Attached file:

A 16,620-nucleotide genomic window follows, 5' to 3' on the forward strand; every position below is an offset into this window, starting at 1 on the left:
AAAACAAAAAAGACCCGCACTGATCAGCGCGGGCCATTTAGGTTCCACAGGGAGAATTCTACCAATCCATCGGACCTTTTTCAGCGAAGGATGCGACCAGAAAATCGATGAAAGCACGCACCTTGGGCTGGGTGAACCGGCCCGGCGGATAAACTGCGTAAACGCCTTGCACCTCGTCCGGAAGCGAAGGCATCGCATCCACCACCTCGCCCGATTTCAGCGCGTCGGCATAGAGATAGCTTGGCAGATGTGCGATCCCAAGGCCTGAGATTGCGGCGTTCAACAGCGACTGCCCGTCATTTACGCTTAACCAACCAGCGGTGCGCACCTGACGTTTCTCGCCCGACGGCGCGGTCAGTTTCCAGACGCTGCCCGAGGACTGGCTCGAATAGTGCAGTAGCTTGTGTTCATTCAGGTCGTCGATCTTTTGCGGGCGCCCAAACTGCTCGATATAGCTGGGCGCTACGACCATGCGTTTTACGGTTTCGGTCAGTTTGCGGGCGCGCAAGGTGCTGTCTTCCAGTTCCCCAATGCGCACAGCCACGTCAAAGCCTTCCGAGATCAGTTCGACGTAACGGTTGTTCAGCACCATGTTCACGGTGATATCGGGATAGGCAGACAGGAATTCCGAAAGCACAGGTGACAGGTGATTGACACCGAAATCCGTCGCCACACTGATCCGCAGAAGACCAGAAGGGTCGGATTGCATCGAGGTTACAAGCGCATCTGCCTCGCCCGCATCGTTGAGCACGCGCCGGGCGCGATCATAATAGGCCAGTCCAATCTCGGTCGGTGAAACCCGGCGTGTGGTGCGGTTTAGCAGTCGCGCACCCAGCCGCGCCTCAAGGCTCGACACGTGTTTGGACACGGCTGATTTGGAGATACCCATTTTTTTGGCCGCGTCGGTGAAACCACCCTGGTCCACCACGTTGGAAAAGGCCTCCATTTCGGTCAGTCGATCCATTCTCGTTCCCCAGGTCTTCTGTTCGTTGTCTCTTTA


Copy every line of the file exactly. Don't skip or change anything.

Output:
A 16,620-nucleotide genomic window follows, 5' to 3' on the forward strand; every position below is an offset into this window, starting at 1 on the left:
AAAACAAAAAAGACCCGCACTGATCAGCGCGGGCCATTTAGGTTCCACAGGGAGAATTCTACCAATCCATCGGACCTTTTTCAGCGAAGGATGCGACCAGAAAATCGATGAAAGCACGCACCTTGGGCTGGGTGAACCGGCCCGGCGGATAAACTGCGTAAACGCCTTGCACCTCGTCCGGAAGCGAAGGCATCGCATCCACCACCTCGCCCGATTTCAGCGCGTCGGCATAGAGATAGCTTGGCAGATGTGCGATCCCAAGGCCTGAGATTGCGGCGTTCAACAGCGACTGCCCGTCATTTACGCTTAACCAACCAGCGGTGCGCACCTGACGTTTCTCGCCCGACGGCGCGGTCAGTTTCCAGACGCTGCCCGAGGACTGGCTCGAATAGTGCAGTAGCTTGTGTTCATTCAGGTCGTCGATCTTTTGCGGGCGCCCAAACTGCTCGATATAGCTGGGCGCTACGACCATGCGTTTTACGGTTTCGGTCAGTTTGCGGGCGCGCAAGGTGCTGTCTTCCAGTTCCCCAATGCGCACAGCCACGTCAAAGCCTTCCGAGATCAGTTCGACGTAACGGTTGTTCAGCACCATGTTCACGGTGATATCGGGATAGGCAGACAGGAATTCCGAAAGCACAGGTGACAGGTGATTGACACCGAAATCCGTCGCCACACTGATCCGCAGAAGACCAGAAGGGTCGGATTGCATCGAGGTTACAAGCGCATCTGCCTCGCCCGCATCGTTGAGCACGCGCCGGGCGCGATCATAATAGGCCAGTCCAATCTCGGTCGGTGAAACCCGGCGTGTGGTGCGGTTTAGCAGTCGCGCACCCAGCCGCGCCTCAAGGCTCGACACGTGTTTGGACACGGCTGATTTGGAGATACCCATTTTTTTGGCCGCGTCGGTGAAACCACCCTGGTCCACCACGTTGGAAAAGGCCTCCATTTCGGTCAGTCGATCCATTCTCGTTCCCCAGGTCTTCTGTTCGTTGTCTCTTTA